Intellectual or Ineffectual: The Role of Games in Modern Culture
Mike Jennings 01/09/2007
Go on, tell me. What's your perception of gaming. Just for kids? Fun, but not exactly requiring massive levels of intelligence? I suppose you're right: only kids play games, then you grow up, grow out of it, and move on to more acceptable fare like books and films. I'll see you in a coffee house, then, with a comic book hidden inside your copy of Sartre before you leave for the cinema. Die Hard 4.0, is it? Fair enough. Far worthier of your time than a game.
Or is it? Games, lets face it, don't have the best reputation as something that'll hold up in a serious cultural discussion - but do they deserve this downtrodden distinction? Not many people know that the main demographic of games players isn't the adolescent market who are usually associated with this particular pursuit: it's actually 20-35 year old men. So why do games have such an undeniably immature stature with most of the public? It's a difficult question, but one that needs to be answered: the view of gaming that most people have - only for the kiddies - is as outdated as the Atari's they probably played through the night when they, themselves, were younger.
That's not to say, before I begin to sing the praises of the particular form of entertainment I love so much, that there is nothing inherently childish about gaming. Just as there are children's books, films, and music, there are children's games. And, just as equally, there are children's games that can be enjoyed by adults. For every Shrek, Harry Potter and Aqua (don't tell me you don't guiltily enjoy Barbie Girl - you're lying) there's a Ratchet and Clank - a PS2 adventure game that, whilst aimed at children via colourful graphics and cartoon styling, has enough depth of gameplay and is so well designed it'll entertain anyone. For every Happy Feet or Northern Lights there's Sonic the Hedgehog. I know for a fact that this is a children's game turned adult distraction: my parents used to wait until I was asleep and sneak the Megadrive out of my room to play.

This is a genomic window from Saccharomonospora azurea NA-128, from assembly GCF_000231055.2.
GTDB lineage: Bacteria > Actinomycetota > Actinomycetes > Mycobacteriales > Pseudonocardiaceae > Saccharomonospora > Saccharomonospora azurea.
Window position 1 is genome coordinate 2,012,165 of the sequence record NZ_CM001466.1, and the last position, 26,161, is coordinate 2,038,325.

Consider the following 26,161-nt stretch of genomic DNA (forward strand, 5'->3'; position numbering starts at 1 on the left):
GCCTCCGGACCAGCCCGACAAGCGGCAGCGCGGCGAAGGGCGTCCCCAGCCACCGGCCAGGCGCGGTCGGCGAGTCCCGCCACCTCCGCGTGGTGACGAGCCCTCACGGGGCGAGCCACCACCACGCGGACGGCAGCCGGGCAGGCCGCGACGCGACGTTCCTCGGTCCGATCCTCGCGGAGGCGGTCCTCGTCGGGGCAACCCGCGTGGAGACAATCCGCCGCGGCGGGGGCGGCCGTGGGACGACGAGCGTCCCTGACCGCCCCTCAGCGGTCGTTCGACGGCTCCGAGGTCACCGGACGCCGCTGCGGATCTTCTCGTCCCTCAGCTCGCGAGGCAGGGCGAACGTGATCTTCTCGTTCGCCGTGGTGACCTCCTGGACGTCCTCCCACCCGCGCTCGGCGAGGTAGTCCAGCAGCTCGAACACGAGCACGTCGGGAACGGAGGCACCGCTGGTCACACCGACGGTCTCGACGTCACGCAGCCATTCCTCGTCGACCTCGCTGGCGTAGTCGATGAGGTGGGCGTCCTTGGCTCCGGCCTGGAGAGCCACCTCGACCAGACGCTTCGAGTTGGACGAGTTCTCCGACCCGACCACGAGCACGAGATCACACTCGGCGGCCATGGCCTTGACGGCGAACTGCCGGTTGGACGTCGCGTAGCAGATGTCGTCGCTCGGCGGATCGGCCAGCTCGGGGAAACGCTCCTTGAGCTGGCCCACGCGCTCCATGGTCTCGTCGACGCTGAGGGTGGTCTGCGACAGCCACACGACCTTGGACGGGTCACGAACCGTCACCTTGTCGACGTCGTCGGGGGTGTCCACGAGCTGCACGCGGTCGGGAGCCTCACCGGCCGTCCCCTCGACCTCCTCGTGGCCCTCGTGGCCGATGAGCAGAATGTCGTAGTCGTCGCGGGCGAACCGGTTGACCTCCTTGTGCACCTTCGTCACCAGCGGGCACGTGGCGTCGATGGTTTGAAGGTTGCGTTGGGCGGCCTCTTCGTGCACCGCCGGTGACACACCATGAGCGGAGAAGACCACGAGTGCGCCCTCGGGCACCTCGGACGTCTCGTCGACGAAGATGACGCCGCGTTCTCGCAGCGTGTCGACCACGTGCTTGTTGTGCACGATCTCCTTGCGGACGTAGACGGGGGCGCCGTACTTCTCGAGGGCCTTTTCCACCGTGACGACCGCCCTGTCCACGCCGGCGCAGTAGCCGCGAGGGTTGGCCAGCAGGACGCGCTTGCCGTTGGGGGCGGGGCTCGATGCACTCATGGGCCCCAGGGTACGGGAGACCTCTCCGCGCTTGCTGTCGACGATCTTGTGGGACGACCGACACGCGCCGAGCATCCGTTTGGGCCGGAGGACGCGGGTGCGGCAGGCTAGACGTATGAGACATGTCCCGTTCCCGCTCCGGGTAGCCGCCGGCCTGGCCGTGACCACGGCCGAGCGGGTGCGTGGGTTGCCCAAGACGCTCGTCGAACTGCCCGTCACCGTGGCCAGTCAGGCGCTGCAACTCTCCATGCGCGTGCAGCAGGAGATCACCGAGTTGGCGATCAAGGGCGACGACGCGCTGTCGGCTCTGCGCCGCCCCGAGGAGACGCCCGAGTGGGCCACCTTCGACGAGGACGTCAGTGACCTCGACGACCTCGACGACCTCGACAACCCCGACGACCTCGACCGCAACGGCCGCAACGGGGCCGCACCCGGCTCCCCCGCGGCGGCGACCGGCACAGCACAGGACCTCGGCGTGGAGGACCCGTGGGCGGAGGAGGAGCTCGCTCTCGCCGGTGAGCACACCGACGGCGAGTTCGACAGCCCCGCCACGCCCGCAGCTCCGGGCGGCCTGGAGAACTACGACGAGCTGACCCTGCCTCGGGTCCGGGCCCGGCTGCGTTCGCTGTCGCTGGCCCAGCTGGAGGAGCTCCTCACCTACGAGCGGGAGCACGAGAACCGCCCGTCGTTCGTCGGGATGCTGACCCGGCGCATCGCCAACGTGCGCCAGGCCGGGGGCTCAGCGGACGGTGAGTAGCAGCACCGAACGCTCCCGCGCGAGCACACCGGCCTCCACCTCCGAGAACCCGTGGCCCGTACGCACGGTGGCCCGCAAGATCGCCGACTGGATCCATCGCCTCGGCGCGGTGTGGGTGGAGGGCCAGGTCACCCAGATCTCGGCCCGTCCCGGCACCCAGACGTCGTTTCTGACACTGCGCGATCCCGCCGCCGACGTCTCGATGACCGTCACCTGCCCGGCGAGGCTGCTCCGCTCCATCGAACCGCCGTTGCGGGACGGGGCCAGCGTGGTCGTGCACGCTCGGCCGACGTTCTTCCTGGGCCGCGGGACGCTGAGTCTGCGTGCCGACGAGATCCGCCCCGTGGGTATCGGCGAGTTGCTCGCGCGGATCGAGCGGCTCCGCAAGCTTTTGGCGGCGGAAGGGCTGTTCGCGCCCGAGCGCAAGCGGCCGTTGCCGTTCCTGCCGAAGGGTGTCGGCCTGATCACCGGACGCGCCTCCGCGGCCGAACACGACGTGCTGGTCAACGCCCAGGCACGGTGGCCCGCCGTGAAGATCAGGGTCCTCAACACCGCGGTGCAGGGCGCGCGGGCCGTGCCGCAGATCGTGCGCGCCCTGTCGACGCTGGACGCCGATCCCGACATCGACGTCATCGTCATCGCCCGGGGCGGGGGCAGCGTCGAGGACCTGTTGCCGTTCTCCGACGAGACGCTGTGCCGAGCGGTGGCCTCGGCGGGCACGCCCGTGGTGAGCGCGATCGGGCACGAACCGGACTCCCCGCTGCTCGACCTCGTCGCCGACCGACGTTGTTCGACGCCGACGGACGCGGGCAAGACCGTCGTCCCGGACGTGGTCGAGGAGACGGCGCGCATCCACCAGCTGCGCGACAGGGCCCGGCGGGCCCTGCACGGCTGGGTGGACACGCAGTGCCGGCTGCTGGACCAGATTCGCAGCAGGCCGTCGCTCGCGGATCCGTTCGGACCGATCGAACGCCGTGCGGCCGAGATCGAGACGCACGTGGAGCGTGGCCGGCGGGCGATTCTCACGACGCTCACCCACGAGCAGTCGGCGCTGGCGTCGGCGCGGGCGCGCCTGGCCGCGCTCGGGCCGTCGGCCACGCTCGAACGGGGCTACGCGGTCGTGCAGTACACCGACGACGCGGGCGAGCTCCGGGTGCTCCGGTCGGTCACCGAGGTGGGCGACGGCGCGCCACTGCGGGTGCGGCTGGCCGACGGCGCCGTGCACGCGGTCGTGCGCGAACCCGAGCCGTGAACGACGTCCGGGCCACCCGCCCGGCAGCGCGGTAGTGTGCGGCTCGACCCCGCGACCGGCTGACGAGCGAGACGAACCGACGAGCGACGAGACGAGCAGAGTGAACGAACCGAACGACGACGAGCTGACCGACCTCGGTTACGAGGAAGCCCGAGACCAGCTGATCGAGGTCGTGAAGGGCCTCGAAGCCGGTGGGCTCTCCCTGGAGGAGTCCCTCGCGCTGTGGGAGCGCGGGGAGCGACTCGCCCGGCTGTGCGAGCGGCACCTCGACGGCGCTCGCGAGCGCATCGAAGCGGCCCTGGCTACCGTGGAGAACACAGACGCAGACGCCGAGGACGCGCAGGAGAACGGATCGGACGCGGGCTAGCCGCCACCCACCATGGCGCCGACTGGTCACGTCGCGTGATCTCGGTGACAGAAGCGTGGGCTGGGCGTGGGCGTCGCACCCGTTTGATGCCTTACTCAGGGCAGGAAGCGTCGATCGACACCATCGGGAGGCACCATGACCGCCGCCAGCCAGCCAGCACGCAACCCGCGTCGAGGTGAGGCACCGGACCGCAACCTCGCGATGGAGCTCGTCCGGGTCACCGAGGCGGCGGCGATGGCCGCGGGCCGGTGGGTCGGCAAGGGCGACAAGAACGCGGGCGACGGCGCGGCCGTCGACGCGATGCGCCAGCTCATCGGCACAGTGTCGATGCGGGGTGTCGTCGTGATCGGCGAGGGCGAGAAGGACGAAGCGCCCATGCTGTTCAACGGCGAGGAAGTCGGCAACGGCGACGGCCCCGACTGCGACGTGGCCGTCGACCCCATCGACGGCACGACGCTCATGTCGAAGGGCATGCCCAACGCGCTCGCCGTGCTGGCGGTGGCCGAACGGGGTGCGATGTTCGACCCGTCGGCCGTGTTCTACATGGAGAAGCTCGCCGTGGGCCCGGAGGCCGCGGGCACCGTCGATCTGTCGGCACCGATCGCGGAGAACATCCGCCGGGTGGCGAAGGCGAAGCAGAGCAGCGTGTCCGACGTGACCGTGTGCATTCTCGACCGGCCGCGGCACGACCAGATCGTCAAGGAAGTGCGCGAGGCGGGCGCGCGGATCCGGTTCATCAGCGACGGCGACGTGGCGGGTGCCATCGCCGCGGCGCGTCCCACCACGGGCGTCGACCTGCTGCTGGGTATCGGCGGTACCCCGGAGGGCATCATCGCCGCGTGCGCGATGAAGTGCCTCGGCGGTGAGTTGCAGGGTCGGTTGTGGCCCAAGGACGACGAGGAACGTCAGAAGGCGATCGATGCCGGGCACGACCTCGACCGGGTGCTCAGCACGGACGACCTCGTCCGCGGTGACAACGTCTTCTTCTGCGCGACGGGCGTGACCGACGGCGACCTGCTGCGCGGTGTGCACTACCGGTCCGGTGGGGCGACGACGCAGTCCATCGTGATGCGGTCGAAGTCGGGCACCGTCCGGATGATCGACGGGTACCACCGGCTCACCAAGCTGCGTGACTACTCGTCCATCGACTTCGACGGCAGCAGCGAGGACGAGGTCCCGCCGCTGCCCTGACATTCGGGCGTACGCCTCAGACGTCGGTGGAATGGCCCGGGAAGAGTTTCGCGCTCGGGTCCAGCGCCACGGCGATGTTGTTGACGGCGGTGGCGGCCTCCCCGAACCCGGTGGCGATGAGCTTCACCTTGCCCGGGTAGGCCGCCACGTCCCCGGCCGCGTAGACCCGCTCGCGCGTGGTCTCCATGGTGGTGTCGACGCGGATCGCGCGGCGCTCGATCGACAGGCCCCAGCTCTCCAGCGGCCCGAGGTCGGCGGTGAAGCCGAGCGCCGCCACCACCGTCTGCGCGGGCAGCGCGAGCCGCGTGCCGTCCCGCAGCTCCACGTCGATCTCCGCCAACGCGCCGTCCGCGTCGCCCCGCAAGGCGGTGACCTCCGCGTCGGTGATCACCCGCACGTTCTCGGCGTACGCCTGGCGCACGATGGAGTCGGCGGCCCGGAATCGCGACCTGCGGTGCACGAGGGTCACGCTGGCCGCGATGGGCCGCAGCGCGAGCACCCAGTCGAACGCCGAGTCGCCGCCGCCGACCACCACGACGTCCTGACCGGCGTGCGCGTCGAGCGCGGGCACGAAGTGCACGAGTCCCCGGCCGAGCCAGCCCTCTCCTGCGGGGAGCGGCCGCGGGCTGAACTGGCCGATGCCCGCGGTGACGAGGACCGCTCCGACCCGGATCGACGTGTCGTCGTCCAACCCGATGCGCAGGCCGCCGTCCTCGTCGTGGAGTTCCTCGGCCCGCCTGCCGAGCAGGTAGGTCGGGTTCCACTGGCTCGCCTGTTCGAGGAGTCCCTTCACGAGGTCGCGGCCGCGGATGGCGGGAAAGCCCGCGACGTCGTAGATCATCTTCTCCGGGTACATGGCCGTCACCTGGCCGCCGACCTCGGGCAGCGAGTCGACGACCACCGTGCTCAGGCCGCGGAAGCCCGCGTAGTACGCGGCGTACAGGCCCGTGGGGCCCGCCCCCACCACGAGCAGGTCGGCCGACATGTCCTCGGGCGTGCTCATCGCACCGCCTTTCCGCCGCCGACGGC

But to label gaming with the tag that all titles are like this is naive, in the same league as if you were to label all books as juvenile after reading Jacqueline Wilson's back catalogue. There's plenty of mature, intellectual and positive gaming going on - it's just doesn't hit the mainstream press and generate the talking points that, say, Schlinder's List did. It takes time, of course, which is where gaming is at a disadvantage - books have been around for centuries, film for the last hundred years. I'm sure people were sceptical about the printing press when it burst onto the literary scene, and cinema was described as 'little more than a fad' by none other than Charlie Chaplin. One of the Warner brothers himself said 'Who the hell wants to hear actors talk?' when the technological breakthrough that allowed that particular development first appeared. Just two examples of many put-downs regarding these so-called 'flash in the pan' industries. They've gone on to be successful but, even now, gaming is reaching a similar zenith, a crucial turning point and moment in it's history: as I mentioned in my first column, it makes more money than the film business does here, now, and this is only set to grow with the new generation of consoles. Not bad for something that only children are interested in.